Home  »  Poems of Places An Anthology in 31 Volumes  »  The Pariah’s Legend

Henry Wadsworth Longfellow, ed. Poems of Places: An Anthology in 31 Volumes.
Asia: Vols. XXI–XXIII. 1876–79.

India: Ganges, the River

The Pariah’s Legend

By Johann Wolfgang von Goethe (1749–1832)

Translated by W. E. Aytoun

WATER from the sacred Ganges,

To bring water from the river,

Goes the noble Brahmin’s wife.

She was chaste and pure and lovely;

High, immaculate, and honored,

And of sternest justice he.

Daily from the sacred river

Does she fetch the pleasant water;

Not in pitcher nor in vessel,

For she hath no need of these.

Rises of itself the water,

Rolled into a ball of crystal,

To the stainless heart and hand

(Such the power of perfect virtue,

Innocence without a shadow),

And she bears it to her home.

This day comes she in the morning,

Praying, to the flood of Ganges,

Bending lightly o’er the stream;

There she sees, as in a mirror,

From the heaven above reflected,

Floating in the liquid ether,

Such a glorious apparition!

Image of a youth, created

By the thought of the Almighty,

As a form of perfect beauty.

On the wondrous vision gazing,

Feels she straight a new sensation

Thrill throughout her inmost being;

Fascinated still she lingers,

Lingers with a secret longing;

Wishes it would pass, but ever

Floats the image back again.

In amazement, in confusion,

Stoops she to the flowing Ganges,

Trying, with her trembling fingers,

From the stream a ball to fashion.

But, alas! the spell is broken!

For the holy water shuns her,

Seems to shrink as she approaches,

Whirling swiftly from her hands.

Nerveless drop her arms, she totters;

Scarce her fainting limbs can bear her,

Scarce she knows the pathway homewards;

Shall she fly, or shall she tarry?

Thought forsakes her; help and counsel

Are to her that day denied.

So she comes before her husband.

And he looks,—his look is judgment!

Silently the sword he seizes,

Leads her to the hill of terrors,

Where adulterers meet their doom.

How can she, the wife, resist him?

What extenuation offer,

Guilty, knowing not her crime?

With the bloody sword yet dripping,

Homeward to his silent dwelling

Went the inexorable man.

Then his son came forth to meet him.

“Whose that blood? O father, father!”

“Blood of an adulteress!” “Never!

On the blade it has not stiffened,

As adulterous blood would do.

Fresh as from the wound ’t is running.

Mother, mother! Oh, come hither!

Unjust was my father never,

What is this that he hath done?”

“Boy, be silent! hers the blood is!”

“Whose?” “Be silent!” “O my mother!

Is it then my mother’s blood?

What ’s her crime? I will be answered!

Say, what evil hath she done?

Here,—the sword!—Lo, now I grasp it!

Thou mightst slay thy wife unchallenged,

But my mother shalt thou not!

Wives through fire their husbands follow,

Children must avenge their mothers!

As the flames unto the widow,

Is the sword unto the son!”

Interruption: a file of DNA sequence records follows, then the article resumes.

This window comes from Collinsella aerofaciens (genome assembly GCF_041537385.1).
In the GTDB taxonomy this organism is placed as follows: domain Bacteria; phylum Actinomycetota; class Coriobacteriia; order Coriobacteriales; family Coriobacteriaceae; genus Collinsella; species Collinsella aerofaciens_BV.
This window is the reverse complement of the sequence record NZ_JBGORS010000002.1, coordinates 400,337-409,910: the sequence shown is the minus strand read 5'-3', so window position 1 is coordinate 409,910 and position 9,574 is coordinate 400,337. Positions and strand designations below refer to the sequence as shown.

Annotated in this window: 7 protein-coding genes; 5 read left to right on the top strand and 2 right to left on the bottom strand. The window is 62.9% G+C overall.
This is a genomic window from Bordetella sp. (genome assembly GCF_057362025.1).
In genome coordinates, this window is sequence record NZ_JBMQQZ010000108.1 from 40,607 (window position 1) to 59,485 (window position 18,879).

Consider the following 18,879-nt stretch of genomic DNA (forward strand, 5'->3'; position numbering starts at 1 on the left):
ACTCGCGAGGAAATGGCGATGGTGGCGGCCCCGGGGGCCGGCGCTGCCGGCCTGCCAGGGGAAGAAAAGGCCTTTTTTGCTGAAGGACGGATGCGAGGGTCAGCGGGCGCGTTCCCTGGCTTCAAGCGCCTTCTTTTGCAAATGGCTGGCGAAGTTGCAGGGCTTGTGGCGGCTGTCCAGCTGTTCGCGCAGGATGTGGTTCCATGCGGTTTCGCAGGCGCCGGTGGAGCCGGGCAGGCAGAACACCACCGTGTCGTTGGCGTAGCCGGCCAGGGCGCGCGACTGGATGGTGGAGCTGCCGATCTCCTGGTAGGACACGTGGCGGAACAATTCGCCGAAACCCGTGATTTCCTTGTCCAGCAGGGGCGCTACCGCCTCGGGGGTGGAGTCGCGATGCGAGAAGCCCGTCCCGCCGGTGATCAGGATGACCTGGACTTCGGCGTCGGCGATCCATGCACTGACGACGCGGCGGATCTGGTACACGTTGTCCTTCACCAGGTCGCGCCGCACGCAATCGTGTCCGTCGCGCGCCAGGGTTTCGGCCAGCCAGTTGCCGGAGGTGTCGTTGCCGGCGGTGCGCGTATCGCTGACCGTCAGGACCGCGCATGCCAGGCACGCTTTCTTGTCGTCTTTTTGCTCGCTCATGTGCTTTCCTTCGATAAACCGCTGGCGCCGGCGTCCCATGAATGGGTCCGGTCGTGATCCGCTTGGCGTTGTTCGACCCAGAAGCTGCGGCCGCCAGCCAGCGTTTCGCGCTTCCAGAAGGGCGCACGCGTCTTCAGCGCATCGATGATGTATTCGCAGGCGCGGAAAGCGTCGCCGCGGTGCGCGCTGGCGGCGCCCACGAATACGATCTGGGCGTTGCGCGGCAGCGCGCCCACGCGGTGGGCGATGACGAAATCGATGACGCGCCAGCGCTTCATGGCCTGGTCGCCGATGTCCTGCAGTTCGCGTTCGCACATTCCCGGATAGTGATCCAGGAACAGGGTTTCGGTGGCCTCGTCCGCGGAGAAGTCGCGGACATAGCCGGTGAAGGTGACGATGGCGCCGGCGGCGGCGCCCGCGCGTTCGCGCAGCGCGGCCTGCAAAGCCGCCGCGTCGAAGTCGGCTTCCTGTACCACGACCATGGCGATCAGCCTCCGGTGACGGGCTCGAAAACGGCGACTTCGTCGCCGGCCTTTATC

“Hold thy hand!” exclaimed the father,

“Yet there ’s time; oh, hasten, hasten;

Join the head unto the body,

Touch it with the sword of vengeance,

And she ’ll follow thee alive!”

Rushing, breathless, what beholds he,

Stretched upon the hill of terror?

Bodies of two slaughtered women,

And their heads are lying near.

Half distracted, blind, and dizzy,

His dear mother’s head he seizes,

Does not even stay to kiss it,

Joins it to the nearest body:

Pointing then the sword of vengeance,

Piously completes the spell.

Riseth straight a ghastly figure!

From the dear lips of his mother,

Sweet as ever, nowise altered,

Comes this terrible bewail:

“Son, O son! what fatal rashness!

Yonder lies thy mother’s body,

Near it is the head polluted

Of a wretched woman, victim

To the just avenging sword.

Me hast thou in hideous union

Blent forever with her body!

Wise in will, but wild in doing,

Must I move among the spirits.

Yea, that godlike apparition,

Which the eye might blameless look on,

Which the brain might blameless think on,

To the heart becomes a torment,

Stirring passionate desire!

“Still that image must beset me!

Sometimes rising, sometimes falling,

Sometimes bright, and sometimes darkened,

Such is mighty Brahma’s will.

He it was who sent the vision,

Floating on its angel pinions,

Radiant face and form so graceful,

God-created in its beauty,

For my trial and temptation;

Since from heaven we may be tempted,

If the gods decree it so.

So must I, a sad Brahmina,

With my head to heaven pertaining,

Feel the gross and earthly passion

Of the Pariah evermore!

“Go, my son, unto thy father!

Be of comfort! Let no penance,

Dull remorse, or hope of merit,

Through a weary expiation,

Drive him to the wilderness.

Go ye forth among the people,

And, so long as speech remaineth,

Tell, oh, tell the meanest creature

That him also Brahma hears!

“For with him there is no meanness,

In his sight are all men equal.

Be he leper, be he outcast,

Be he sunk in want and sorrow,

Be he desolate, heart-broken,

Be he Brahmin, be he Pariah,—

Whosoever prays for mercy,

He shall have it, he shall find it,

When he turns his face to heaven.

Thousand eyes are watching yonder,

Thousand ears are ever listening,

Everything to God is known.

“When I pass before his footstool,

Me beholding, thus distorted

By a vile transfiguration,

Surely will the Father pity.

Yet my curse may be a blessing

Unto you, my son, and many.

For, in humble adoration,

Meekly shall I strive to utter

What the higher sense inspires;

Then, in frenzied adjuration,

Shall I tell him all the passion

That is raging in this bosom.

Thought and impulse, will and weakness,—

Mystery of mysteries!”